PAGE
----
July 25th, 2012
Pilot brings the Crawford House back to life
The Kronk children were part of a scene for a potential television pilot during a two day filming at the historical Captain David Crawford House, on Montgomery Street in the City of Newburgh.
NEWBURGH - The Captain David Crawford House came alive Friday and Saturday.
For two days, the City of Newburgh historical landmark, built in 1830, was transformed. The personal lives of its four inhabitants, Captain Crawford, his wife, Fanny, and their two daughters, were unraveled when a television crew, along with local volunteer actors, breathed life into the residence at 189 Montgomery Street.
It all started when Robert Sabuda had an idea. The New York Times best-selling author had seen some of the cable television series showcasing early American homes. Discussing such details as when and how the homes were built, along with the history of their interior decor, they failed to reveal something much more pivotal.
“People are interested about the lives of the people who lived in those homes,” explained Sabuda, who splits his time between New York City and New Paltz. “It’s a really effective way to bring history alive through people; houses are not as popular as the people who lived in them.”
Intrigued by the concept of living history, Sabuda set out to do his research. Focusing on the historically-rich Hudson Valley, he delved into the familial stories of six area homes, each storing their own interesting, hidden tales. The Crawford House was selected as the winner.
Listed on the National Register of Historic Places, the Crawford House/Museum was far more than the yellow-hued, large, lofty edifice image it presents to the outside world. Rather, it was home to a man who played a major role in moving Newburgh from a small riverside community to a bustling shipping and industrial center. A civic leader as well as maritime entrepreneur, David Crawford was at the nucleus of Newburgh in the 19th Century.
“Crawford was a self-made man who came from a farming family and became a shipping entrepreneur, shipping things to New York City,” recalled Sabuda, who will also serve as the shows’ host. “There were no other homes here in this area at the time, so there was a very clear view of the Hudson from it.”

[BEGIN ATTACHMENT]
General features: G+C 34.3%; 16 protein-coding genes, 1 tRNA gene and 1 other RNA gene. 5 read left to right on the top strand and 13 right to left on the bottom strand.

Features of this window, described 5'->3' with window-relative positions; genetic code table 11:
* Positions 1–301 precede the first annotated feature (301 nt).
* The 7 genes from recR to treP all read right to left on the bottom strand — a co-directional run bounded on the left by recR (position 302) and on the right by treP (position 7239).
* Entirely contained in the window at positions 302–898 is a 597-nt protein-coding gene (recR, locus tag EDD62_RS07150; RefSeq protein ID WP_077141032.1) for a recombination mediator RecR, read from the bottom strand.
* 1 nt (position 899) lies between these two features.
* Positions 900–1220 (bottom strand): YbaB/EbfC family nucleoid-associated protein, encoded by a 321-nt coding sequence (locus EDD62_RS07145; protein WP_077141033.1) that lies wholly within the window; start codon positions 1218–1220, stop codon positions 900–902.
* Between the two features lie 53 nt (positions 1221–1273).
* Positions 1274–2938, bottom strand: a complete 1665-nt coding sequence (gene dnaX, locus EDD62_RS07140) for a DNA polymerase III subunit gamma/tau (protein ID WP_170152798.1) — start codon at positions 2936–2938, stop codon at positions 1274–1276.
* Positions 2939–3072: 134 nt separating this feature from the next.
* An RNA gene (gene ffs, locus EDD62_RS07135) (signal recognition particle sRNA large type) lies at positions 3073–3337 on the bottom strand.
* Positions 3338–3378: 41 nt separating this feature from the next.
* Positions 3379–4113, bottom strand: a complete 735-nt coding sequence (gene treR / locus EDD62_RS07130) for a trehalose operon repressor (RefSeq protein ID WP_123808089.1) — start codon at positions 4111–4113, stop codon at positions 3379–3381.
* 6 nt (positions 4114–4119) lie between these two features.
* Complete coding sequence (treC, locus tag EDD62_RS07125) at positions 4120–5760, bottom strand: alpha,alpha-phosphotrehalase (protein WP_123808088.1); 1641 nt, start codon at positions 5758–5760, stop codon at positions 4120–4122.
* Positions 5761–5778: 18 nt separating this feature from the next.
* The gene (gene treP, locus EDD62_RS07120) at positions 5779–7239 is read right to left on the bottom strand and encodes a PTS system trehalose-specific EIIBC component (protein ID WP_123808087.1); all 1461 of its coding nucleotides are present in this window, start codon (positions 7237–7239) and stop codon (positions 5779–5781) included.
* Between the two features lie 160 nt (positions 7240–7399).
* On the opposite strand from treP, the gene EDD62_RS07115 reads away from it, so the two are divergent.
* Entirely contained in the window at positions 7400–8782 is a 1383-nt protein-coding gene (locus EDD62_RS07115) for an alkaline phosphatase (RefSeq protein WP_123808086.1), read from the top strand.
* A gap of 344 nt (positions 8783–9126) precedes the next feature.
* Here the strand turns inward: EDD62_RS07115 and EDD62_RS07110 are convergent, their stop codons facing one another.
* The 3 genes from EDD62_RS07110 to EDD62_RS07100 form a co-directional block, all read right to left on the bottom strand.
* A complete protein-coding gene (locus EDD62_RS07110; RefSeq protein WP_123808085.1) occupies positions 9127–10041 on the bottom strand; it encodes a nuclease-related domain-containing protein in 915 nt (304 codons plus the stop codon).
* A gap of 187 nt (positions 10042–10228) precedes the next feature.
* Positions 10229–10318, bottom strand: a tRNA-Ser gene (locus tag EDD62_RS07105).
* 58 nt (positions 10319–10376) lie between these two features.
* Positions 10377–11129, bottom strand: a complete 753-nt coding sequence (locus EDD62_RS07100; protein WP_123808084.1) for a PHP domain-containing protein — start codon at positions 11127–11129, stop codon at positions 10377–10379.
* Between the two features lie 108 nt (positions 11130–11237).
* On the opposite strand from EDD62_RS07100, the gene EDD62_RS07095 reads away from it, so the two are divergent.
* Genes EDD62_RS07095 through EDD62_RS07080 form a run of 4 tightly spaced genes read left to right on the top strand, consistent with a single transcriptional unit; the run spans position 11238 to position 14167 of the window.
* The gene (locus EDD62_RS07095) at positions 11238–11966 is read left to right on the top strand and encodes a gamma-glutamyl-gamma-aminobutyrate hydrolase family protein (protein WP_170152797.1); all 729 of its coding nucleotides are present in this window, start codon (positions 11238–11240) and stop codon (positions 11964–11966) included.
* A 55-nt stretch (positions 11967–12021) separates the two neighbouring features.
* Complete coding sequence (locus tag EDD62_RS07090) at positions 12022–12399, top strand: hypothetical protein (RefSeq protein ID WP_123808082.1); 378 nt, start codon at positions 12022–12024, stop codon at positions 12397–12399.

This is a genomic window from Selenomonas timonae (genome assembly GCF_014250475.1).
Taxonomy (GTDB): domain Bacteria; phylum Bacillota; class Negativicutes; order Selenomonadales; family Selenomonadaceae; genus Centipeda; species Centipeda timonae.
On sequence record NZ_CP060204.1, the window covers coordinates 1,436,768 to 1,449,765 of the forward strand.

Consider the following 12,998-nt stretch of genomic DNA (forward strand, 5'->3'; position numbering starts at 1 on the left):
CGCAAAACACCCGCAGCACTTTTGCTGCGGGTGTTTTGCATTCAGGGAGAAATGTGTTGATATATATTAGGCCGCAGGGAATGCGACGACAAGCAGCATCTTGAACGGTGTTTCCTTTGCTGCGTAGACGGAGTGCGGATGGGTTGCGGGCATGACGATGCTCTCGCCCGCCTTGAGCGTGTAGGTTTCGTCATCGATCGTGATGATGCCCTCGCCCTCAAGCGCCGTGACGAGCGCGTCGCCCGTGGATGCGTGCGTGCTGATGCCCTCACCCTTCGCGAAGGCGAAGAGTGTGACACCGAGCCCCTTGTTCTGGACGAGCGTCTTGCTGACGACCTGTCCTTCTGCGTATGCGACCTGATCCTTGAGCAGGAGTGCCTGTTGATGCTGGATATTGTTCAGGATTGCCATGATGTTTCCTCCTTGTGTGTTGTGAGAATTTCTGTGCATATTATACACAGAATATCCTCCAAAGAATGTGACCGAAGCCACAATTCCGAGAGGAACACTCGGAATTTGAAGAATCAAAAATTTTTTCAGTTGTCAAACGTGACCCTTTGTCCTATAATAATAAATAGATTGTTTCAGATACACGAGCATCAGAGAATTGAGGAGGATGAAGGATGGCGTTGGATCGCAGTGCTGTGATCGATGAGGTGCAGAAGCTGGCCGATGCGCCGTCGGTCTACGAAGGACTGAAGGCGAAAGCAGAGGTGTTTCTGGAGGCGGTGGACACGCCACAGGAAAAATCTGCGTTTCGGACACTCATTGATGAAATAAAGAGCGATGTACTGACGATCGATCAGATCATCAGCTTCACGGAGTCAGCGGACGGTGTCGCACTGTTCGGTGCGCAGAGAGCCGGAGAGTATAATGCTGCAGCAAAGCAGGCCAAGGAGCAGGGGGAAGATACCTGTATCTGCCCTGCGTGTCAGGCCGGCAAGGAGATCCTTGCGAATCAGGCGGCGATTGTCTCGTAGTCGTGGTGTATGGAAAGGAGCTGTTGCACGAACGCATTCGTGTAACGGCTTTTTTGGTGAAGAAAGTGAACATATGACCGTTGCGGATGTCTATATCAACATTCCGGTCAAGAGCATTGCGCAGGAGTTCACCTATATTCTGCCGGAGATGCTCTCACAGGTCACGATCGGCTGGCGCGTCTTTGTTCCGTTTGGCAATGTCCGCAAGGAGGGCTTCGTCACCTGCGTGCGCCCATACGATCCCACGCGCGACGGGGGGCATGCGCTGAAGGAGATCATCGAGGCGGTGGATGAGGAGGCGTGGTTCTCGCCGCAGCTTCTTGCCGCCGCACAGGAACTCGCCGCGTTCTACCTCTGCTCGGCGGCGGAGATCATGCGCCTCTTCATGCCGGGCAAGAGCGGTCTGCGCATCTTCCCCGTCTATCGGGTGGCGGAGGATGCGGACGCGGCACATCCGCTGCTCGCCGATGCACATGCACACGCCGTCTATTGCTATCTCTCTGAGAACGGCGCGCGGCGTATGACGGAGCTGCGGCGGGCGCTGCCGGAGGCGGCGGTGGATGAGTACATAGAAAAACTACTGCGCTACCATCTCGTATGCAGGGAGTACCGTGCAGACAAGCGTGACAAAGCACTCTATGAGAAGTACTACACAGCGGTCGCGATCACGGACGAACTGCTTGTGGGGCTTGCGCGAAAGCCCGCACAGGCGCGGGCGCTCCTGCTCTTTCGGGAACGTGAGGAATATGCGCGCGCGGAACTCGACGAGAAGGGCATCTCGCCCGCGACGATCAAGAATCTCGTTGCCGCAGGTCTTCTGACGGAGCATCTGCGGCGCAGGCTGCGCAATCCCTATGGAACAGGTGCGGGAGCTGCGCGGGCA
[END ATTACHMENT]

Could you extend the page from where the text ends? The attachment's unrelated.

Not only did Crawford’s business dealings transpire within the 189 Montgomery Street walls, so too did births, marriages, innovative construction contributions made by the Crawfords themselves on the home, and a host of other everyday happenings people can still connect to almost 200 years later. One vignette, being shot in the attic, was focused on a young David Crawford meticulously selecting wallpaper samples; yet another depicted an interaction between the young Fanny Crawford and a painter.
“It’s really a way to bring the Museum (Crawford House) to life,” said its Director, Johanna Porr, who also joined the acting cast as one of the Crawford daughters.
In addition to Sabuda’s script, which features “nonverbal acting” fused with his narrator’s voiceover, another component that brought the house to life was the costumes. Beacon-based historical costume maker, Mary Kronk, hand made each of the pieces of clothing.
“This was my first time working on a production like this, and it has really been a great experience,” said Kronk, who was contacted by Sabuda’s assistant, after viewing her work online. “The most challenging part has been finding time appropriate shoes; you can make the clothing of the time period, but not the shoes.”
For now, the filming product will be edited and sent out to a host of potential television markets. Sabuda, as well as those involved in the project, are hoping the piece gets picked up. In the meantime, once it is finalized, Porr will be receiving a copy to be kept at the Crawford House. The tangible memento of “living history,” containing not only images of the house, but the amazing and sometimes very normal lives of those who dwelled there, will then become available for screenings by all visitors.